I wrote about the emails earlier this week and, as I said at the time, while Paterno was not personally involved in the email conversations it was fairly clear that Curly, Schulltz, and Spanier had all decided to change the course of action that they planned to take vis a vis Sandusky after Curley talked to Paterno. Instead of reporting him to the appropriate authorities, as the law requires, they decided to “talk” to him about the situation and only take that step if he was uncooperative, whatever that means. We don’t know from the emails what Paterno may have said to Curley, and we may never know unless and until Curley takes the witness stand in his criminal trial or is deposed in a civil lawsuit. It also suggests that he was much more heavily involved in the discussions about what to do about Sandusky than he led the press to believe in the aftermath of his firing, or than his family has insisted since he passed away.
In another interesting development, a report yesterday in the Chicago Sun-Times indicates that, contrary to what we’ve been told, Paterno did indeed use email and on at least one occasions used it to influence university officials considering disciplining members of the football team:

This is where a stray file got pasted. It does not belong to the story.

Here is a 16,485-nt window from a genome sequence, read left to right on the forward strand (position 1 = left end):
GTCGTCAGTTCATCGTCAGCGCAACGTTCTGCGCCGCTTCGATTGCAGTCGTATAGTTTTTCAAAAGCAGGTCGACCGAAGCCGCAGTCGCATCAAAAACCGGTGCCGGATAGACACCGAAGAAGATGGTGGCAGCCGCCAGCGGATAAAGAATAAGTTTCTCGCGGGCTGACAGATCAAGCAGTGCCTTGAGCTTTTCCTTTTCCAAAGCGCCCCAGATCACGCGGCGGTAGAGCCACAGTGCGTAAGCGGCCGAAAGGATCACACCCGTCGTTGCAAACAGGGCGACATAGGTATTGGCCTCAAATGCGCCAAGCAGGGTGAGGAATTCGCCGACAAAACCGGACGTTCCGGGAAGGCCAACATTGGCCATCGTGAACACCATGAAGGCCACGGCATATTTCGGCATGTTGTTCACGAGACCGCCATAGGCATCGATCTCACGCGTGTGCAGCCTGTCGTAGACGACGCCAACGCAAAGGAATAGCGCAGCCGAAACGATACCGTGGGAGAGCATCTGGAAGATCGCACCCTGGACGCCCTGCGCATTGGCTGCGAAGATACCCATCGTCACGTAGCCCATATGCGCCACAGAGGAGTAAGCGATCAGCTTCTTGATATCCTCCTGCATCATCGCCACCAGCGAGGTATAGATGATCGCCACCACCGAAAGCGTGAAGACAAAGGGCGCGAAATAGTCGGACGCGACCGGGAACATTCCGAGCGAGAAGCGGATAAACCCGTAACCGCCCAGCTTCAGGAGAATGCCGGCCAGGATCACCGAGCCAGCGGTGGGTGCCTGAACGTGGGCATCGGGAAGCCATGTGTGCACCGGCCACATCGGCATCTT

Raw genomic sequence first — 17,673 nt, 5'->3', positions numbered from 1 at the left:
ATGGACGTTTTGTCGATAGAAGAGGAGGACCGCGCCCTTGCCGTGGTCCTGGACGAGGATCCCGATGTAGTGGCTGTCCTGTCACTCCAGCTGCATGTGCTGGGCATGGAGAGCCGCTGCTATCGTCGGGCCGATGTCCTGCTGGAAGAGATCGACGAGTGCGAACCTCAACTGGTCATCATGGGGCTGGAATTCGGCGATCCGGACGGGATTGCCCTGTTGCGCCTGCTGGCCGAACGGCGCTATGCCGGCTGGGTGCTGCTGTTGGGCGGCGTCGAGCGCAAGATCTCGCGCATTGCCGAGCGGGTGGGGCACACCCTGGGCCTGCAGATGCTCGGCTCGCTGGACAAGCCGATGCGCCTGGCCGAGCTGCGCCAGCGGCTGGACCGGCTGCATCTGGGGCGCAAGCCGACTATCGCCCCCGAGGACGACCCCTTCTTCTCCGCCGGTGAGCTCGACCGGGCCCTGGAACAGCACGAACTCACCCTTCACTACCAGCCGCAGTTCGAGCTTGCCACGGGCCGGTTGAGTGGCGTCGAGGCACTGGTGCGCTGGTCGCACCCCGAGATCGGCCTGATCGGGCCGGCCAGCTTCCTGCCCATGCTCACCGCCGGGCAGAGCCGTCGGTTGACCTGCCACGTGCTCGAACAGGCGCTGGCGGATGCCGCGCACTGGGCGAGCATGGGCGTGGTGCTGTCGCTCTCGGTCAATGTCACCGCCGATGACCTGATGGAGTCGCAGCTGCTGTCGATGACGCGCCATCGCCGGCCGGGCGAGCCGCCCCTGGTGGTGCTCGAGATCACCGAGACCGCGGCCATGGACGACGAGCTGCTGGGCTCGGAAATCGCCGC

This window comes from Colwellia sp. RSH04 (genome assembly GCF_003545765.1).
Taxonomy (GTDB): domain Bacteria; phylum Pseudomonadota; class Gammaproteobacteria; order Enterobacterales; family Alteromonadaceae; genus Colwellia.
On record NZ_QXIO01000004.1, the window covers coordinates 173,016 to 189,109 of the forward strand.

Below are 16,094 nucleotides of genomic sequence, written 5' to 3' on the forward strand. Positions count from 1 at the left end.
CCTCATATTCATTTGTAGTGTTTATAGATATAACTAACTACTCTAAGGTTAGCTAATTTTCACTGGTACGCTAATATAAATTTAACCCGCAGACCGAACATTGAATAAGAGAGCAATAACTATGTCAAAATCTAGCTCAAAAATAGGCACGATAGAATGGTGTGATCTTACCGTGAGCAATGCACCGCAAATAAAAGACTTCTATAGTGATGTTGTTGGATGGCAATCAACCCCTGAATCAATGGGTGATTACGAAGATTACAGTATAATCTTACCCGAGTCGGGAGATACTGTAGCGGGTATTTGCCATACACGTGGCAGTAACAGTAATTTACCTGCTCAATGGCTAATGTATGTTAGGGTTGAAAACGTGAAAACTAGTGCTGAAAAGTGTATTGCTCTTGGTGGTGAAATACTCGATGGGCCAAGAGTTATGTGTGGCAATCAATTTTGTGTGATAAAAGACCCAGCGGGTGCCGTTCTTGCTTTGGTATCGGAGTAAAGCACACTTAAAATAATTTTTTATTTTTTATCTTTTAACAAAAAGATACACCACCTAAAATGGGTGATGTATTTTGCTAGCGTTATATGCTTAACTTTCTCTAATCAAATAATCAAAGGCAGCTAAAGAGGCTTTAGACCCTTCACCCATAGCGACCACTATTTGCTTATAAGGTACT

The late Joe Paterno used e-mail to try to wrest control from Penn State University officials over issues on and off the field, according to emails obtained by the Chronicle of Higher Education.
Previously, Paterno had claimed to never use e-mail. However, the Chronicle’s report showed he used email in dealing with a 2007 beating incident involving football players.